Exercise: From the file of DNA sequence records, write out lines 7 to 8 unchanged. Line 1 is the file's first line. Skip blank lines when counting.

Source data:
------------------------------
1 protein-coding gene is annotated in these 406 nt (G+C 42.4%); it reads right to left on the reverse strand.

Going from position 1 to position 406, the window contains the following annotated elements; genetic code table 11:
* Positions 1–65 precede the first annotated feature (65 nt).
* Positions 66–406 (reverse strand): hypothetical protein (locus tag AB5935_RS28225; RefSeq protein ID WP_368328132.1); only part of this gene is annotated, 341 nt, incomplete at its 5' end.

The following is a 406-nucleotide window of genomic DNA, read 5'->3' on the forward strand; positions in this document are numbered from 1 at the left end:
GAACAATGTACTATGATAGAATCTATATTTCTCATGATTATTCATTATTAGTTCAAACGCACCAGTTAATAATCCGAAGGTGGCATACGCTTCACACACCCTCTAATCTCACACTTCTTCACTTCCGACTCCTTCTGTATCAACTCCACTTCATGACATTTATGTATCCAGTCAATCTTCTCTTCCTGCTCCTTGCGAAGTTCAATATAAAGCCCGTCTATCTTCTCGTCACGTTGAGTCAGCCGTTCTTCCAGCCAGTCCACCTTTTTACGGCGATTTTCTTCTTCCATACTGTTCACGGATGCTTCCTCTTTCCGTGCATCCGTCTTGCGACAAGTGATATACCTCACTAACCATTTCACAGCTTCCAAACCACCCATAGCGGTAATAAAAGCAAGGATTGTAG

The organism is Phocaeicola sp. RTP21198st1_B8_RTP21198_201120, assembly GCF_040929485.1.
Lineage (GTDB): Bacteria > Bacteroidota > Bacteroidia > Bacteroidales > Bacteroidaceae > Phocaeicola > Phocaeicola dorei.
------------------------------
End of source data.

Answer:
The organism is Phocaeicola sp. RTP21198st1_B8_RTP21198_201120, assembly GCF_040929485.1.
Lineage (GTDB): Bacteria > Bacteroidota > Bacteroidia > Bacteroidales > Bacteroidaceae > Phocaeicola > Phocaeicola dorei.